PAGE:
Top 5 Myths About Workers Compensation in South Carolina
Workers compensation is an exclusive remedy system, meaning that it’s the only way a covered employee can get compensated by an employer for injuries or illness sustained on the job. It’s also a no-fault system, meaning that employees are entitled to benefits no matter who caused the accident.
The system may appear to be straightforward, but it is not. There are many myths about workers compensation in South Carolina. Let’s clear them up.
Myth #1: All workers are covered by workers compensation.
Not all employers must have workers compensation insurance in South Carolina, though most do. With some exceptions, all employers with four or more employees must. Plus, workers’ compensation does not cover independent contractors (1099s), only regular (W-2) employees.
If you’re injured on the job and your employer does not carry workers compensation insurance, you do have options, including a lawsuit against your employer or recovering from the Uninsured Employers’ Fund, which is run by the state. In this situation, you should definitely speak to an attorney.
Myth #2: I have two years to report my injury.
No. In South Carolina, you do have two years to file a claim for benefits, but you only have 90 days to report your injury to your employer, or you risk losing benefits. Your employer then has 10 days to report the accident to the South Carolina Workers’ Compensation Commission.
Your employer should file a claim with the Commission on your behalf. If you believe they failed to file, or if you believe you didn’t get all your benefits, you can file the claim yourself.
Myth #3: I can see my regular doctor to treat work-related injuries or illnesses and it will be covered by workers comp.
No. Your employer or its insurance company has the right to choose your doctor. Do not go to your own doctor for treatment expecting it to be covered.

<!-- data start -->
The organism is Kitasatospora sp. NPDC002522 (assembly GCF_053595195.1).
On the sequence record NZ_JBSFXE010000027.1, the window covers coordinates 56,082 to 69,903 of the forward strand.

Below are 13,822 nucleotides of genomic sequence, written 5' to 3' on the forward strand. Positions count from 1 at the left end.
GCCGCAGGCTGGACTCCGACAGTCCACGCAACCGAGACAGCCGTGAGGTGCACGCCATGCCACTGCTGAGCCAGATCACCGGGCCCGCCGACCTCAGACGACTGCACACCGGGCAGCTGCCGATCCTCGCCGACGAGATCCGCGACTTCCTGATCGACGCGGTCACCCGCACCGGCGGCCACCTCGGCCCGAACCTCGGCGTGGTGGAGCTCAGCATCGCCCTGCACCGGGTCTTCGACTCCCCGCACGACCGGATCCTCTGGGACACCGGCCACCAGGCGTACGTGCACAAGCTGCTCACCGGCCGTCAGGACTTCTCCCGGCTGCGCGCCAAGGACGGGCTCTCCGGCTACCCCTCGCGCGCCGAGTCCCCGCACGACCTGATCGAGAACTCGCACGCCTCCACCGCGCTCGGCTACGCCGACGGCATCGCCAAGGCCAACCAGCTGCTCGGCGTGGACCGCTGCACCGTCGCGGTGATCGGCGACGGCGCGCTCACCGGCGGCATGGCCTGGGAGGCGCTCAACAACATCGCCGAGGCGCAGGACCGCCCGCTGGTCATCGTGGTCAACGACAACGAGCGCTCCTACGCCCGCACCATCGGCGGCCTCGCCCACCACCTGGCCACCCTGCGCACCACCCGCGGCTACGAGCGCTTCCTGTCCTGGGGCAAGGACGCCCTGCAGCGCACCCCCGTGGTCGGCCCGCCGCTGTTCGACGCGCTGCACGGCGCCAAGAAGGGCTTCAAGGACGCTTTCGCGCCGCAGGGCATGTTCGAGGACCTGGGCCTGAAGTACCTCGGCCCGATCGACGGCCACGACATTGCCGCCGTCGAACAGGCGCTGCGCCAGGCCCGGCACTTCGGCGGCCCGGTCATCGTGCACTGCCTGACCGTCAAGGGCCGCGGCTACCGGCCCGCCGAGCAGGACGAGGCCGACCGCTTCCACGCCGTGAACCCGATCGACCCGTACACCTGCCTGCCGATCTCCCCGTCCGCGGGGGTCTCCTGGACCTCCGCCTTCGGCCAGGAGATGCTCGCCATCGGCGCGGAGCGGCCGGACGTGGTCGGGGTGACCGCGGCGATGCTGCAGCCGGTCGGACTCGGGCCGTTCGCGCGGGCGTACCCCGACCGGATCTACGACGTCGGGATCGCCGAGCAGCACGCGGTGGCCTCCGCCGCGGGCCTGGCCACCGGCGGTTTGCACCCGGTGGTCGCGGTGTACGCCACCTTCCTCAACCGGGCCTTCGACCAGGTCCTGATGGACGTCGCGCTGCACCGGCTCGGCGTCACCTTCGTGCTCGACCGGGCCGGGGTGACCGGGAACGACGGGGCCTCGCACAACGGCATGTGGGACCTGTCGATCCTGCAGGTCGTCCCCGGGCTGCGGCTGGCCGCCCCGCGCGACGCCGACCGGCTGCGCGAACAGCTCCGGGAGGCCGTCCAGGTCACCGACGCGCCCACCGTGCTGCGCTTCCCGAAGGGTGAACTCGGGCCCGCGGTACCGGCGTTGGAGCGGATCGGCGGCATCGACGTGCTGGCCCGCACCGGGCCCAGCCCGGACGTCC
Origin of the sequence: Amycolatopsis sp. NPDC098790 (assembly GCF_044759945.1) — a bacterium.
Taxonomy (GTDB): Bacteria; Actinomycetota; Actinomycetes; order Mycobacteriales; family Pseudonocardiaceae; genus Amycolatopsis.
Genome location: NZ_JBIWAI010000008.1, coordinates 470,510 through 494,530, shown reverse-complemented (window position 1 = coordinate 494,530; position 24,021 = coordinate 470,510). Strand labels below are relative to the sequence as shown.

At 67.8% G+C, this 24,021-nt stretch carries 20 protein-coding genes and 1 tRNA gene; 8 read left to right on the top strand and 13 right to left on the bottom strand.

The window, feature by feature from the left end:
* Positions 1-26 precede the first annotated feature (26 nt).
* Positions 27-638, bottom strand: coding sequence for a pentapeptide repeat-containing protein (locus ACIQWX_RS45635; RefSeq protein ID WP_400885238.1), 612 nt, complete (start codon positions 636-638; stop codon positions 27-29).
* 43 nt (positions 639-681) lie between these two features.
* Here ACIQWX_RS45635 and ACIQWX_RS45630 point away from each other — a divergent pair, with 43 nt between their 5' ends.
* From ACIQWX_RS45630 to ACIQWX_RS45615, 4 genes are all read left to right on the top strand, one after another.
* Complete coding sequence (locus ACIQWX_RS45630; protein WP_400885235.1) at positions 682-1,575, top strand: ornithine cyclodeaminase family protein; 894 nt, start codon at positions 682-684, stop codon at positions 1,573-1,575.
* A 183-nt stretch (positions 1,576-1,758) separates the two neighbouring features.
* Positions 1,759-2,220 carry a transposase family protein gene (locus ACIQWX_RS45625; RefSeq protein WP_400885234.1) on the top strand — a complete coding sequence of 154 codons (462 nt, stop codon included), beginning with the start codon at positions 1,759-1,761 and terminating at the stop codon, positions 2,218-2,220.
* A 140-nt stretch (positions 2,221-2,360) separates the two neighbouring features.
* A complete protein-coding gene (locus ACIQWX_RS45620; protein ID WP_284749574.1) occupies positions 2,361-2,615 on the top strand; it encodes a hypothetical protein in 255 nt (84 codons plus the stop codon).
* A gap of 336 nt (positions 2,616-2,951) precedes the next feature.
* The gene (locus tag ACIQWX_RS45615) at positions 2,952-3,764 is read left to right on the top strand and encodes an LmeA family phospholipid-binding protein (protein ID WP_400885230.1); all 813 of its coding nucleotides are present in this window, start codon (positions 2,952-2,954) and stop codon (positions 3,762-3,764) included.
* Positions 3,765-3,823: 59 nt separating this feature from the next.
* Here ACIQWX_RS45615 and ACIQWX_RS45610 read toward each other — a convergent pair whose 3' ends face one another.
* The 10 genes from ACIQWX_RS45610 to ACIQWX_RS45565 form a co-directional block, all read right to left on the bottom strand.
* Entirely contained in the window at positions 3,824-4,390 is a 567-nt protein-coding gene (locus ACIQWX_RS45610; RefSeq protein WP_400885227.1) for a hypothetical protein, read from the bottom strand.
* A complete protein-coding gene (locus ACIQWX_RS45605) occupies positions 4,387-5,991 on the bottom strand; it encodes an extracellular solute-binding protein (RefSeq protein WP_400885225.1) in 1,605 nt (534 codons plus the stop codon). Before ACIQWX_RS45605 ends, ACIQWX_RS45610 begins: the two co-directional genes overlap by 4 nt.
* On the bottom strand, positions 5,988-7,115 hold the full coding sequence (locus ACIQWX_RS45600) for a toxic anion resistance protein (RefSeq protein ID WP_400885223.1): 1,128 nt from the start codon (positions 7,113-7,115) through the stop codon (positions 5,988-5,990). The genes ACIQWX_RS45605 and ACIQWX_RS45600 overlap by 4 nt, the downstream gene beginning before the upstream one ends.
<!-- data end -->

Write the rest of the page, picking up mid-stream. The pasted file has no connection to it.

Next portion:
Myth #4: If I get workers compensation benefits, I cannot also file a lawsuit.
This is part myth and part truth.
No, you cannot file a lawsuit against your employer for the injury or illness for which you’re being covered by workers’ compensation, except in special circumstances.
However, you are free to file a lawsuit against a third party if they contributed to your injury or illness. For example, you may sue a manufacturer if you were injured by a defective piece of machinery they made. Or you may sue a property owner if you injure yourself in a slip-and-fall accident while you’re making a sales call outside the office.
With third-party lawsuits, you may be entitled to receive additional benefits that aren’t covered under workers’ comp, including damages for pain and suffering and punitive damages.
Myth #5: I can collect either social security disability insurance (SSDI) or workers compensation, but not both.
Not true. While there are limits on the total amount of benefits you can receive, there’s nothing that bars you from collecting benefits from both programs if you qualify.
Speak with a Greenville Workers Compensation Attorney About Your Case
Johnnie D. Fulton and Andrew C. Barr of Fulton & Barr in Greenville, SC handle workers compensation cases and know the system well. They can advise you on your case whether you have just recently been injured and are starting the process, or have had a claim denied and want to re-file.
Contact Fulton & Barr today at (844) 278-0077 or (864) 235-3154 or contact us online. Initial consultations are always free.